It was one of those rare, particularly sunny days in Vancouver in September when, addressing an audience at the University of British Columbia, I suggested that official multiculturalism and its partner in crime, moral relativism, were leading to the demise of Western values.
“But you must understand,” implored a well-intentioned woman in the audience, “multiculturalism is Canada’s gift to the world.”
If Australia is set to follow Canada, then thanks, but no thanks. Call me ungrateful, but we should have returned the gift to Canada long ago. I say that as someone who has long adored Canada.
I’m back in Canada and the distinct chill is not just in the air. Last Friday, conservative commentator Ezra Levant was hauled before Alberta’s Human Rights and Citizenship Commission for publishing the infamous Danish Mohammed cartoons two years ago in the Western Standard. Syed Soharwardy, the head of Canada’s Islamic Supreme Council, complained that Levant had incited hate against Muslims.
Levant’s opening statement was a tour de force as far as punchy defences of free speech go. Avideo of his speech has been viewed more than 320,000 times and is one of the mostwatched clips on YouTube in recent times.
It’s also on his website — www.ezralevant.com — where he describes the chilling process: “No six-foot brown shirt, no police cell at midnight. Just Shirlene McGovern, an amiable enough bureaucrat, casually asking me about my political thoughts on behalf of the Government of Alberta. And she’ll write up a report about it, and recommend that the Government do this or that to me. Just going through checklists, you see . . . a limp clerk who was just punching the clock. She had done it dozens of times before and will do it dozens of times again. In a way, that’s more terrifying.”
It was, said Levant, the epitome of Hannah Arendt’s warning against “the banality of evil.”
Refreshingly, Alan Borovoy, general counsel to the Canadian Civil Liberties Association and the chap who helped found these commissions in the 1960s and ’70s, was equally appalled. Writing in the Calgary Herald, he said “during the years when my colleagues and I were labouring to create such commissions, we never imagined that they might ultimately be used against freedom of speech.”
Pointing to the empire-building frolic of the commissions, Borovoy advised that the legislation needed to be changed to make it clear that these commissions had no business investigating and making edicts about thought crimes.
Canada shows where Australia will end up in due time: With a system of governance where large swaths of social policy have been delegated by parliament to the unelected grey bureaucrats, who get to implement “progressive” policies that could never get through a body of elected politicians.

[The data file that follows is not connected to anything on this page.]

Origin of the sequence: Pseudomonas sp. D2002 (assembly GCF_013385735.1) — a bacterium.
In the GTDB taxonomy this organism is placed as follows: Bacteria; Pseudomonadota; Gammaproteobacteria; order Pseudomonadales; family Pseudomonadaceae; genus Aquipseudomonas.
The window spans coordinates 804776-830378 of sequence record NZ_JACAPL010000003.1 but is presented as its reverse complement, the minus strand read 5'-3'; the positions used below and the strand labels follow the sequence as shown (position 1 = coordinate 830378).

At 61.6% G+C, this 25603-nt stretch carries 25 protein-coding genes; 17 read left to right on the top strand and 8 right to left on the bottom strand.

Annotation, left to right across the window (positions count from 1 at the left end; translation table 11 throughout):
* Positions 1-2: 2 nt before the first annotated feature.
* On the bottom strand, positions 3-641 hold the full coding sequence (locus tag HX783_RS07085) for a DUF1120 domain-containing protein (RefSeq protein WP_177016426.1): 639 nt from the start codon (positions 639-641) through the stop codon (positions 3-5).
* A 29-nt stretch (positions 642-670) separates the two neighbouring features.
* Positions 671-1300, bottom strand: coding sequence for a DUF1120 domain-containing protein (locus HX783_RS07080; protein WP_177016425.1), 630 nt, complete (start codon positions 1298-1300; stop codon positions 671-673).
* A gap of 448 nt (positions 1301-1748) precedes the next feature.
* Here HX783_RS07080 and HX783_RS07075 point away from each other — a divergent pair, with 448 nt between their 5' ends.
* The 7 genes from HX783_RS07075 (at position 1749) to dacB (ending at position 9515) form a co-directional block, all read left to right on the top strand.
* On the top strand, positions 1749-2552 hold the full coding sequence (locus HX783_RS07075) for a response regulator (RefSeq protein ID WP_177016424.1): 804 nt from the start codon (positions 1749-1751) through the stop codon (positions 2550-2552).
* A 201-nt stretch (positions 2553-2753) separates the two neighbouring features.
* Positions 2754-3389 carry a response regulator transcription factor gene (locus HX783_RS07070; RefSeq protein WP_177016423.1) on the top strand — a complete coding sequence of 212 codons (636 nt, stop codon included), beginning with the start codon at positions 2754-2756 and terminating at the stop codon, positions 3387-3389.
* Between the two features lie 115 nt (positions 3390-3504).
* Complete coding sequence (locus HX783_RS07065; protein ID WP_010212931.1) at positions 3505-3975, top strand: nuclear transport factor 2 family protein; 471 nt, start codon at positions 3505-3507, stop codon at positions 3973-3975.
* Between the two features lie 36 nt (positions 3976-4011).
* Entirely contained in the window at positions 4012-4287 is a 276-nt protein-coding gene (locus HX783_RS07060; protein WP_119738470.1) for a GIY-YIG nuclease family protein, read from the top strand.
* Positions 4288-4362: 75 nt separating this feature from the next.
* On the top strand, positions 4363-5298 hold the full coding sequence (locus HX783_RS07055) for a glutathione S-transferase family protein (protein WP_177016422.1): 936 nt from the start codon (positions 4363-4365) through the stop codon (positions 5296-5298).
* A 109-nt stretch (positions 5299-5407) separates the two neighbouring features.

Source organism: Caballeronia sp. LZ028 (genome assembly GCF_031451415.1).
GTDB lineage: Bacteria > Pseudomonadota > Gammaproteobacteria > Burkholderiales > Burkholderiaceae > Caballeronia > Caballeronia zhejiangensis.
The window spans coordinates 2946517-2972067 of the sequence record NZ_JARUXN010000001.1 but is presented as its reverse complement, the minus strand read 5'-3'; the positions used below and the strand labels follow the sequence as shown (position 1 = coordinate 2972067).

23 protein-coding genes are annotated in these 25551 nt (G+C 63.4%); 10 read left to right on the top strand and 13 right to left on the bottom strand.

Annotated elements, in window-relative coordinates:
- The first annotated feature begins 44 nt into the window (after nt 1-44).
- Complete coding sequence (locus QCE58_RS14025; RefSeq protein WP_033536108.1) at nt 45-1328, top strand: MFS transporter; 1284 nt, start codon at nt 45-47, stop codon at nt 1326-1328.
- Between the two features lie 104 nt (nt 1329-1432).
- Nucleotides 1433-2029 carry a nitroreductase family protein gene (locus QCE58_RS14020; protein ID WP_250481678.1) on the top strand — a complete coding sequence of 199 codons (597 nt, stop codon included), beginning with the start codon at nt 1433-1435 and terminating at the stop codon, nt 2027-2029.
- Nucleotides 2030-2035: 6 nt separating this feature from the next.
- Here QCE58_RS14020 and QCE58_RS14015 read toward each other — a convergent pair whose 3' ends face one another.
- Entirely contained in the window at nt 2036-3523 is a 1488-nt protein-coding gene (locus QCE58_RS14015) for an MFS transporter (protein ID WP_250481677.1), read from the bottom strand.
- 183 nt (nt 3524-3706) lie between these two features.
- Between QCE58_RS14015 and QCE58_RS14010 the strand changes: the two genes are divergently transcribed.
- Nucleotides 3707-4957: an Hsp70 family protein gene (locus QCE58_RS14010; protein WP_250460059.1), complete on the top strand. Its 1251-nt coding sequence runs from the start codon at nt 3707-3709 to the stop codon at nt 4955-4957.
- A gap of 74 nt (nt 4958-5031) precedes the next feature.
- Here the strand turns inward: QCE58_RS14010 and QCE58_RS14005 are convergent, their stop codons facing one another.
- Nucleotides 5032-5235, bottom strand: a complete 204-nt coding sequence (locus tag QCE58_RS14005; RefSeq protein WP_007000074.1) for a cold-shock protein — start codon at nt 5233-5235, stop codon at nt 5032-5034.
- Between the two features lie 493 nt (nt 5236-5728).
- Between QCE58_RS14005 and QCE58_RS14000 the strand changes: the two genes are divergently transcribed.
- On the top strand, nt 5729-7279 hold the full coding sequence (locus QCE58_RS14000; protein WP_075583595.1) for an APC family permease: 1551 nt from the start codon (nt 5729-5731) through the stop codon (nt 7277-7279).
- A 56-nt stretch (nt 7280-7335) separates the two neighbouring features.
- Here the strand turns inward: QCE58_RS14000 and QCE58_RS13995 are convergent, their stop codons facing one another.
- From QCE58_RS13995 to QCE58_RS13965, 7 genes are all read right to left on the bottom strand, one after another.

As the jurisdiction of these commissions expands into areas never originally intended, fundamental freedoms contract. When state bodies start enforcing the religious prohibitions of Muslims it destroys a few fundamental Western values, namely the separation of mosque and state and, more critically, the freedom of speech.
As Levant argued, “Western civilization’s progress in all realms, ranging from science to art, to religion, to feminism, to civil rights for racial minorities and gays, has come about from the free expression of ideas that necessarily offended some earlier order.” In short, self-criticism is at the core of the West’s progress.
In the Canadian multicultural zeitgeist, where bland political correctness is preferred, those on the right tend to get hit more often by ludicrous complaints to human rights commissions. A bunch of law students marched off to a Canadian human rights commission complaining about Maclean’s for running an excerpt from Mark Steyn’s book America Alone: The End of the World as We Know It.
Steyn, like Levant, can defend himself. As Steyn wrote on his blog: “I don’t want to get off the hook. I want to take the hook and stick it up the collective butt of these thought police.” But what about the little guys put through the human rights commission wringer? Failing to complain about the quotidian incidences of oppression by human rights bodies only encourages the egregious examples to occur.
So, we need to watch Canada. As it goes, so will we. And even if you can stomach the idea of handing power over social policy to unelected bureaucrats and self-opinionated lawyers, you might like to hang on to free speech. Oh Canada, where are you taking us?
Janet Albrectsen is a columnist with the Australian Newspaper in Sydney.